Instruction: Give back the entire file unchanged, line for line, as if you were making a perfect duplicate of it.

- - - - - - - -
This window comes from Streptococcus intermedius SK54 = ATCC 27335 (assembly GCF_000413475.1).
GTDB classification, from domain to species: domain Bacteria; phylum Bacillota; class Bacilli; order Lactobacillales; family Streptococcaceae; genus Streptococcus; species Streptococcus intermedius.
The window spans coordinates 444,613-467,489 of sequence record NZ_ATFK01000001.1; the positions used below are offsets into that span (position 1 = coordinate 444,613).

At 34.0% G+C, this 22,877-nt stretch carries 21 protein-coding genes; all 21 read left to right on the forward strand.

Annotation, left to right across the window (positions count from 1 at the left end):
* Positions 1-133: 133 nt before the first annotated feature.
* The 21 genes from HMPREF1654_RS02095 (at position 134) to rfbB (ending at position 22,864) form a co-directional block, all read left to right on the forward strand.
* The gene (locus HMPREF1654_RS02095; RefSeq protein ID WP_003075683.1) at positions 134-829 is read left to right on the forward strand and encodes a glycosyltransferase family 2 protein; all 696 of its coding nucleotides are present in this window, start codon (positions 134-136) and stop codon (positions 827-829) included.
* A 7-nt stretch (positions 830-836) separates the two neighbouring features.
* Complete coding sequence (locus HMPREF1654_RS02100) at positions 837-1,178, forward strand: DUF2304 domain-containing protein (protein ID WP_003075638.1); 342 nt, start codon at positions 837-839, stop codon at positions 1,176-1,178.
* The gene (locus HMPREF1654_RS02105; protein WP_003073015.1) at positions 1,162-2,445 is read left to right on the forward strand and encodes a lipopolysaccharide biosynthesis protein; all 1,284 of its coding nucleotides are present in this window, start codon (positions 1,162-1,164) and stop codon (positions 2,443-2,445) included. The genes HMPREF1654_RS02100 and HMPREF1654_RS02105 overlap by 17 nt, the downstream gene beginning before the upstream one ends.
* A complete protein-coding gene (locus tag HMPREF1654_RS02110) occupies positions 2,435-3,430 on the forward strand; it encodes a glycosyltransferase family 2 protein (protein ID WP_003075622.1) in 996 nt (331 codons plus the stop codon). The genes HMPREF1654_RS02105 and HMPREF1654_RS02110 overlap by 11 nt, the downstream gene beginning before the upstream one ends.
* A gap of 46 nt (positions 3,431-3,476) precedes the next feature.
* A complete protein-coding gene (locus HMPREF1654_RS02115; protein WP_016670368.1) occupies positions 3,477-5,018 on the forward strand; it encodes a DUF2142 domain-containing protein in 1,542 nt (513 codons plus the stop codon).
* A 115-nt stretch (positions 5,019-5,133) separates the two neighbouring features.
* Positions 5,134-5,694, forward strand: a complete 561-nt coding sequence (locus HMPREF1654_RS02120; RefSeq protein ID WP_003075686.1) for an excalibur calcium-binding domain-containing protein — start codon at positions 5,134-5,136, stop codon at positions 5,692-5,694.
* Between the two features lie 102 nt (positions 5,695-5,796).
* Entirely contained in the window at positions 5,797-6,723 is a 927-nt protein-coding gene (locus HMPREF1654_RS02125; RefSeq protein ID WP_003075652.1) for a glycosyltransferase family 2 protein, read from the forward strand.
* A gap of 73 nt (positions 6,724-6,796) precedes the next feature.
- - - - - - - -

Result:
This window comes from Streptococcus intermedius SK54 = ATCC 27335 (assembly GCF_000413475.1).
GTDB classification, from domain to species: domain Bacteria; phylum Bacillota; class Bacilli; order Lactobacillales; family Streptococcaceae; genus Streptococcus; species Streptococcus intermedius.
The window spans coordinates 444,613-467,489 of sequence record NZ_ATFK01000001.1; the positions used below are offsets into that span (position 1 = coordinate 444,613).

At 34.0% G+C, this 22,877-nt stretch carries 21 protein-coding genes; all 21 read left to right on the forward strand.

Annotation, left to right across the window (positions count from 1 at the left end):
* Positions 1-133: 133 nt before the first annotated feature.
* The 21 genes from HMPREF1654_RS02095 (at position 134) to rfbB (ending at position 22,864) form a co-directional block, all read left to right on the forward strand.
* The gene (locus HMPREF1654_RS02095; RefSeq protein ID WP_003075683.1) at positions 134-829 is read left to right on the forward strand and encodes a glycosyltransferase family 2 protein; all 696 of its coding nucleotides are present in this window, start codon (positions 134-136) and stop codon (positions 827-829) included.
* A 7-nt stretch (positions 830-836) separates the two neighbouring features.
* Complete coding sequence (locus HMPREF1654_RS02100) at positions 837-1,178, forward strand: DUF2304 domain-containing protein (protein ID WP_003075638.1); 342 nt, start codon at positions 837-839, stop codon at positions 1,176-1,178.
* The gene (locus HMPREF1654_RS02105; protein WP_003073015.1) at positions 1,162-2,445 is read left to right on the forward strand and encodes a lipopolysaccharide biosynthesis protein; all 1,284 of its coding nucleotides are present in this window, start codon (positions 1,162-1,164) and stop codon (positions 2,443-2,445) included. The genes HMPREF1654_RS02100 and HMPREF1654_RS02105 overlap by 17 nt, the downstream gene beginning before the upstream one ends.
* A complete protein-coding gene (locus tag HMPREF1654_RS02110) occupies positions 2,435-3,430 on the forward strand; it encodes a glycosyltransferase family 2 protein (protein ID WP_003075622.1) in 996 nt (331 codons plus the stop codon). The genes HMPREF1654_RS02105 and HMPREF1654_RS02110 overlap by 11 nt, the downstream gene beginning before the upstream one ends.
* A gap of 46 nt (positions 3,431-3,476) precedes the next feature.
* A complete protein-coding gene (locus HMPREF1654_RS02115; protein WP_016670368.1) occupies positions 3,477-5,018 on the forward strand; it encodes a DUF2142 domain-containing protein in 1,542 nt (513 codons plus the stop codon).
* A 115-nt stretch (positions 5,019-5,133) separates the two neighbouring features.
* Positions 5,134-5,694, forward strand: a complete 561-nt coding sequence (locus HMPREF1654_RS02120; RefSeq protein ID WP_003075686.1) for an excalibur calcium-binding domain-containing protein — start codon at positions 5,134-5,136, stop codon at positions 5,692-5,694.
* Between the two features lie 102 nt (positions 5,695-5,796).
* Entirely contained in the window at positions 5,797-6,723 is a 927-nt protein-coding gene (locus HMPREF1654_RS02125; RefSeq protein ID WP_003075652.1) for a glycosyltransferase family 2 protein, read from the forward strand.
* A gap of 73 nt (positions 6,724-6,796) precedes the next feature.